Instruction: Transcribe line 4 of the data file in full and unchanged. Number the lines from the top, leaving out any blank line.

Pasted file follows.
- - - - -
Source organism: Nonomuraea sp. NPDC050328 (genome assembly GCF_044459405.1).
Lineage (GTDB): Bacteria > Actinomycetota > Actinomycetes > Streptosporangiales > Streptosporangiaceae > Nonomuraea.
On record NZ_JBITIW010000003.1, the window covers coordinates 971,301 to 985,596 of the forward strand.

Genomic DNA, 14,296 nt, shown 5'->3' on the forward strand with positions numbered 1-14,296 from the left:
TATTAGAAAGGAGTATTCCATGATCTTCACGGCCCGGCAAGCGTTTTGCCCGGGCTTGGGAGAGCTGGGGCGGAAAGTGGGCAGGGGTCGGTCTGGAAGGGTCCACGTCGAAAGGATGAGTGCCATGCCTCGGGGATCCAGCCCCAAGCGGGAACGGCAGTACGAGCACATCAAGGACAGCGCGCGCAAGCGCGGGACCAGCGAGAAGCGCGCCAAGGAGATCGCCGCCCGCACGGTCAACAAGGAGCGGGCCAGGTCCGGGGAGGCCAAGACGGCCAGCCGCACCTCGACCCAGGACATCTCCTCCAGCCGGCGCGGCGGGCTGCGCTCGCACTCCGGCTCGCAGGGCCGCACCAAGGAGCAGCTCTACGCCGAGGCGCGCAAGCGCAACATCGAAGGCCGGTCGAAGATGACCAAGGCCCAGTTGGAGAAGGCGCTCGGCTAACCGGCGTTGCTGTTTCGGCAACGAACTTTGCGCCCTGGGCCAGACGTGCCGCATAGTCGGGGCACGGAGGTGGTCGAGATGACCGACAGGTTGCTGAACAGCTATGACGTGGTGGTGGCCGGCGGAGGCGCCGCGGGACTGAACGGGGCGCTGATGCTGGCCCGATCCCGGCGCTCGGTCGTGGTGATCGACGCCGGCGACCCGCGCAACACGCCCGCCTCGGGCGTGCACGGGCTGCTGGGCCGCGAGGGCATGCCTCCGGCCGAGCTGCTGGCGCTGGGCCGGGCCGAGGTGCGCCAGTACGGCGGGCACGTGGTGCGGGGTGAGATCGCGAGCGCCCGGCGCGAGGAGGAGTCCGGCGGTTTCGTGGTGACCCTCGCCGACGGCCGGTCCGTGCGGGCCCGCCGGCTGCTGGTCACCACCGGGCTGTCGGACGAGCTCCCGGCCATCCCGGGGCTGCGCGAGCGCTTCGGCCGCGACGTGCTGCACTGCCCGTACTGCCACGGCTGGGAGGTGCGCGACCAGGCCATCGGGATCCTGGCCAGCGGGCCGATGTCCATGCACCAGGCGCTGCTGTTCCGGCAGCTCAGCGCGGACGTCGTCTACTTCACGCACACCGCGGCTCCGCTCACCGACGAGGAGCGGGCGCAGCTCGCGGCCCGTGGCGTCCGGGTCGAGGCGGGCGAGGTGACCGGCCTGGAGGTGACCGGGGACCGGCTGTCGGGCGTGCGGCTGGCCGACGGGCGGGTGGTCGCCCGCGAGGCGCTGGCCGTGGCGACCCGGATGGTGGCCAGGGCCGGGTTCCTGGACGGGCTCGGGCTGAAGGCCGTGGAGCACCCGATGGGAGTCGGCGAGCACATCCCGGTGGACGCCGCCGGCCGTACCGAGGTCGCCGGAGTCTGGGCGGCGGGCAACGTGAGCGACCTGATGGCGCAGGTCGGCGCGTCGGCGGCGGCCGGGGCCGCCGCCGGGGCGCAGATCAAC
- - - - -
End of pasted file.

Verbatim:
Genomic DNA, 14,296 nt, shown 5'->3' on the forward strand with positions numbered 1-14,296 from the left: